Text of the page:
As someone who thinks visually, I really enjoyed the using these tools and the concomitant challenges they threw up. They reemphasized some of issues about my data sets that I have long known, as well as outlining potentially creative means to overcome these limitations. First about my data set: as a series of numbers and descriptions about dredging, collated from both the United States and Canada, data on the quantity of dredged material constantly shifts across units depending on the agency and/or country reporting the data. In specific, the shifts are from the imperial system and the metric system. Data also shifts from describing specific dredging sites to being extremely general. Thus, mapping such data is challenging. Furthermore, I would have liked to map the physical sites of dredging and collate those with the volumes. However, as I realized, since the maps available at the Rumsey Collection (and through all other sources) were made at different times, they also have slight differences in projections. In addition, given that most of the area surrounding Detroit was rural and Detroit itself was a small town, when Georectifying the maps, it was difficult to find about five consistent points that I could use to create maps that showed the same areas across time. I wanted to begin with the earliest map available in the collection—one from 1764—but that map was extremely difficult to georectify because it does not enough points to create a legible map. Creating a timeline brought up some interesting issues. Some of the dredging data has temporal limits i.e. it shows when dredging was conducted. However, that is not consistent throughout the data set. Furthermore, there are times when entire years are lumped together in the reporting on dredging volumes. In trying to create a timeline, I was not sure how to factor for the non granular nature of my data set.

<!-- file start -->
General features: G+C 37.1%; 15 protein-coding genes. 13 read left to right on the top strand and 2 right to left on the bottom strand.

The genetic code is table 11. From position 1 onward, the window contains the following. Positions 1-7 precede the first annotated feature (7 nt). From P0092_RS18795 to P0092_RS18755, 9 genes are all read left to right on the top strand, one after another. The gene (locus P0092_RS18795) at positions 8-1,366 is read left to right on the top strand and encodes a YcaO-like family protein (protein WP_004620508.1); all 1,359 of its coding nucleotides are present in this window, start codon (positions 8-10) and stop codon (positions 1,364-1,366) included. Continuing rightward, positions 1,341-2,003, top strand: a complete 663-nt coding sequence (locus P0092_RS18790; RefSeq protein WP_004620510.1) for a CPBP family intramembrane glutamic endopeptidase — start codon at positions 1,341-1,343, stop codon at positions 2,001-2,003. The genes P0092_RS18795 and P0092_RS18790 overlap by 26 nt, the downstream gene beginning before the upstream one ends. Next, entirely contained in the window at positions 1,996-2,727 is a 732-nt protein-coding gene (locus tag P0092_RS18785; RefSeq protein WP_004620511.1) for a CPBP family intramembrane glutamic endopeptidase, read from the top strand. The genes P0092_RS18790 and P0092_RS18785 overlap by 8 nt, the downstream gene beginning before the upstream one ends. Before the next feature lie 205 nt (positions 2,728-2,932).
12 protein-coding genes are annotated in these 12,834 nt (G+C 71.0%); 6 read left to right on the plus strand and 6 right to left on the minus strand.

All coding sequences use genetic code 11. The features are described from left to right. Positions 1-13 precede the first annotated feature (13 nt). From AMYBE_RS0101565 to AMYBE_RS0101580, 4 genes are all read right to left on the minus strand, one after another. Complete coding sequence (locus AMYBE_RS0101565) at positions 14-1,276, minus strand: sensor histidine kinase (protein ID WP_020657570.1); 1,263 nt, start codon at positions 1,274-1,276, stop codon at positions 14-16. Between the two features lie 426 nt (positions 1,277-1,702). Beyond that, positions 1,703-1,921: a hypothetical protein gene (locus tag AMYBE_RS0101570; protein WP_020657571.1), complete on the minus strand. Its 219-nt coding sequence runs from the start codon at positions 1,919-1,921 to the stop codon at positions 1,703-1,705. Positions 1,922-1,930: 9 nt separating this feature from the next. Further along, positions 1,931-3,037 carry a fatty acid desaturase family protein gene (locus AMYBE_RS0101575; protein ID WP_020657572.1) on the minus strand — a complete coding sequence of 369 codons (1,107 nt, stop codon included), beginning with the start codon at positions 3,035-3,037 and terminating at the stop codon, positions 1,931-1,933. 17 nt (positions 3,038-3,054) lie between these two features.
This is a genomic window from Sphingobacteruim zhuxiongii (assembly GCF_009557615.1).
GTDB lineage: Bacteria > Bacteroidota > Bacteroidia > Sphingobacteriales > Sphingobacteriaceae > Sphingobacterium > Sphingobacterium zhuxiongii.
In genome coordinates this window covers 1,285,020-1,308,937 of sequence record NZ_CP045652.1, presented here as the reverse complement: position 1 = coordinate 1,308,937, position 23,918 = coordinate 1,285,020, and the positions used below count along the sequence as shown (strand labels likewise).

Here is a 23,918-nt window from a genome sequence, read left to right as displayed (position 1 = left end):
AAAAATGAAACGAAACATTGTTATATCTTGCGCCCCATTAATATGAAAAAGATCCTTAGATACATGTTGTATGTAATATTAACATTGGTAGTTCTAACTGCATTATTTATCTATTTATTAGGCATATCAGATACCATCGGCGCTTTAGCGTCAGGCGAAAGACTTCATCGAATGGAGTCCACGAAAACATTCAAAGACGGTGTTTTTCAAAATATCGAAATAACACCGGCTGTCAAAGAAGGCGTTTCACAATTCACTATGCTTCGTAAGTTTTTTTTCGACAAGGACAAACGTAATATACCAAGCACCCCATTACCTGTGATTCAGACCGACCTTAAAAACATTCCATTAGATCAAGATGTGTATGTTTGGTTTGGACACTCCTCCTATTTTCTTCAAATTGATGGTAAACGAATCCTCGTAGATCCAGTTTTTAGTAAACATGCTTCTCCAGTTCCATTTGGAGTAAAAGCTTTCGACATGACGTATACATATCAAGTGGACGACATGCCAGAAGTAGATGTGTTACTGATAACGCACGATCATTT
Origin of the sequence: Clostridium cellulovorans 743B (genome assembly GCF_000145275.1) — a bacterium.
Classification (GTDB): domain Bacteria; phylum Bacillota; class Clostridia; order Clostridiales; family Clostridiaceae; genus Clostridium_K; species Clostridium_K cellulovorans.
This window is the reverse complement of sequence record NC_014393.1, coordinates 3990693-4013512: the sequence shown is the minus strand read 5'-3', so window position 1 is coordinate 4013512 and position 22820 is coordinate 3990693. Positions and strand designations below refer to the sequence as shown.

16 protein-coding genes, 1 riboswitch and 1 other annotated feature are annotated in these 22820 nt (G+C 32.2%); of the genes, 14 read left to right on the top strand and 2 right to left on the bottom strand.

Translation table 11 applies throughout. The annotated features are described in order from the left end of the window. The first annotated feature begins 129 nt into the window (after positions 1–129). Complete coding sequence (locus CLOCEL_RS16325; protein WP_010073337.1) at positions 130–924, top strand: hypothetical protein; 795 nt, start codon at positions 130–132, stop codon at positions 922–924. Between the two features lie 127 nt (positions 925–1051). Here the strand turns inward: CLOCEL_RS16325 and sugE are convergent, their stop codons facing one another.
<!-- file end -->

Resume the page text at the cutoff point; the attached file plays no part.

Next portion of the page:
I found creating a storymap really fruitful. It helped me think through the limitations of my data. I realized that if I could find photos of dredging, I could easily create a story map that showed sites as well as volumes with the additional possibility of embedding videos and such. Using Tableau was a great learning curve. For years that data was amenable i.e. annual volumes of dredged volumes. But the issue was not having a data set that was legible throughout. I faced similar issues with trying to use Mapbox and Kelper. 

Going forward, I need to go back to my data set and find more sources and hopefully find more data that can be standardized. I also need to rethink my categories of standardization in order to get most out of the data. I need to pay closer attention to the kinds of maps I can realistically create especially since I still want to create map layers that will allow users to see the river for itself in a specific time period but have other maps overlaid. 

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